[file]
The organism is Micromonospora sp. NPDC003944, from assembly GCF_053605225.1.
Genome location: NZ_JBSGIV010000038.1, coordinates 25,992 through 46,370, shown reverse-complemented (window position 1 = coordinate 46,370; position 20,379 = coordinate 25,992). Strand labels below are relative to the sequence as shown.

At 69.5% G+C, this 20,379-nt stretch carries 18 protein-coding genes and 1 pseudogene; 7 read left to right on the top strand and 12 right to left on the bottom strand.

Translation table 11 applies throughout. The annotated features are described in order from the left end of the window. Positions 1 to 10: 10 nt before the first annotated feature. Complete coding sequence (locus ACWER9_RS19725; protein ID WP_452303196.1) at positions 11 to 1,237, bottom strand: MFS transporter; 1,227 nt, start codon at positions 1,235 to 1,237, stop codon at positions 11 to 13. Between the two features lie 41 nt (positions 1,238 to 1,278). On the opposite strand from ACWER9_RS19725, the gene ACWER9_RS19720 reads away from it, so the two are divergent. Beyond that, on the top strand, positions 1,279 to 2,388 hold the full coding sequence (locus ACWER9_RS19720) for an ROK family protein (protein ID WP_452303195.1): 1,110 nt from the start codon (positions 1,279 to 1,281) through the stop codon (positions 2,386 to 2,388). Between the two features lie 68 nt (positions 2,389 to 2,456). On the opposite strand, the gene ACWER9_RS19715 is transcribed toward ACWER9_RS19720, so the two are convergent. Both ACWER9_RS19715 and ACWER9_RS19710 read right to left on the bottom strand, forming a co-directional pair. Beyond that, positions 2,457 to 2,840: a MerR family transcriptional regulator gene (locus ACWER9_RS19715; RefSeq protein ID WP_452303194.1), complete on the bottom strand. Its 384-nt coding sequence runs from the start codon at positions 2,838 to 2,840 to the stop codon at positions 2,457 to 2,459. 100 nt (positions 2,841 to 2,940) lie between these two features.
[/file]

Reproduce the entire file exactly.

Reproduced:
The organism is Micromonospora sp. NPDC003944, from assembly GCF_053605225.1.
Genome location: NZ_JBSGIV010000038.1, coordinates 25,992 through 46,370, shown reverse-complemented (window position 1 = coordinate 46,370; position 20,379 = coordinate 25,992). Strand labels below are relative to the sequence as shown.

At 69.5% G+C, this 20,379-nt stretch carries 18 protein-coding genes and 1 pseudogene; 7 read left to right on the top strand and 12 right to left on the bottom strand.

Translation table 11 applies throughout. The annotated features are described in order from the left end of the window. Positions 1 to 10: 10 nt before the first annotated feature. Complete coding sequence (locus ACWER9_RS19725; protein ID WP_452303196.1) at positions 11 to 1,237, bottom strand: MFS transporter; 1,227 nt, start codon at positions 1,235 to 1,237, stop codon at positions 11 to 13. Between the two features lie 41 nt (positions 1,238 to 1,278). On the opposite strand from ACWER9_RS19725, the gene ACWER9_RS19720 reads away from it, so the two are divergent. Beyond that, on the top strand, positions 1,279 to 2,388 hold the full coding sequence (locus ACWER9_RS19720) for an ROK family protein (protein ID WP_452303195.1): 1,110 nt from the start codon (positions 1,279 to 1,281) through the stop codon (positions 2,386 to 2,388). Between the two features lie 68 nt (positions 2,389 to 2,456). On the opposite strand, the gene ACWER9_RS19715 is transcribed toward ACWER9_RS19720, so the two are convergent. Both ACWER9_RS19715 and ACWER9_RS19710 read right to left on the bottom strand, forming a co-directional pair. Beyond that, positions 2,457 to 2,840: a MerR family transcriptional regulator gene (locus ACWER9_RS19715; RefSeq protein ID WP_452303194.1), complete on the bottom strand. Its 384-nt coding sequence runs from the start codon at positions 2,838 to 2,840 to the stop codon at positions 2,457 to 2,459. 100 nt (positions 2,841 to 2,940) lie between these two features.